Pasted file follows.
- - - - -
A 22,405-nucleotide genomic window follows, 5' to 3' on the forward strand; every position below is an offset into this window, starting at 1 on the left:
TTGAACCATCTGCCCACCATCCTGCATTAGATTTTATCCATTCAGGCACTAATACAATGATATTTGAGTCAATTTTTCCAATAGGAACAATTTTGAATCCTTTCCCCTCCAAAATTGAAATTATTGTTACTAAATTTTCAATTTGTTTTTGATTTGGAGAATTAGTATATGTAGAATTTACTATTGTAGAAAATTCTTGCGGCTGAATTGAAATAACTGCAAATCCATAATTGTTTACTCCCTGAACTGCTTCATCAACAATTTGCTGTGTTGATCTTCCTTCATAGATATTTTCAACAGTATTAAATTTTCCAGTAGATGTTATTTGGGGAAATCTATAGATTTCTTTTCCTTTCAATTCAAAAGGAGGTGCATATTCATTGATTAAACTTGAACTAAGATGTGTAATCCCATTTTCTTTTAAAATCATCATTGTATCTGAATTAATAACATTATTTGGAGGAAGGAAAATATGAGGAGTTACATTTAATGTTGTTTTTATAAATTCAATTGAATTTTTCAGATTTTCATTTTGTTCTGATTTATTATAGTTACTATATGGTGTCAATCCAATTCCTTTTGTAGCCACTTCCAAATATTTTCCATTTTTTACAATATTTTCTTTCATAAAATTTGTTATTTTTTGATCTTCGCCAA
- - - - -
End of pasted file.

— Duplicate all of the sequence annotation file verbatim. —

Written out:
A 22,405-nucleotide genomic window follows, 5' to 3' on the forward strand; every position below is an offset into this window, starting at 1 on the left:
TTGAACCATCTGCCCACCATCCTGCATTAGATTTTATCCATTCAGGCACTAATACAATGATATTTGAGTCAATTTTTCCAATAGGAACAATTTTGAATCCTTTCCCCTCCAAAATTGAAATTATTGTTACTAAATTTTCAATTTGTTTTTGATTTGGAGAATTAGTATATGTAGAATTTACTATTGTAGAAAATTCTTGCGGCTGAATTGAAATAACTGCAAATCCATAATTGTTTACTCCCTGAACTGCTTCATCAACAATTTGCTGTGTTGATCTTCCTTCATAGATATTTTCAACAGTATTAAATTTTCCAGTAGATGTTATTTGGGGAAATCTATAGATTTCTTTTCCTTTCAATTCAAAAGGAGGTGCATATTCATTGATTAAACTTGAACTAAGATGTGTAATCCCATTTTCTTTTAAAATCATCATTGTATCTGAATTAATAACATTATTTGGAGGAAGGAAAATATGAGGAGTTACATTTAATGTTGTTTTTATAAATTCAATTGAATTTTTCAGATTTTCATTTTGTTCTGATTTATTATAGTTACTATATGGTGTCAATCCAATTCCTTTTGTAGCCACTTCCAAATATTTTCCATTTTTTACAATATTTTCTTTCATAAAATTTGTTATTTTTTGATCTTCGCCAA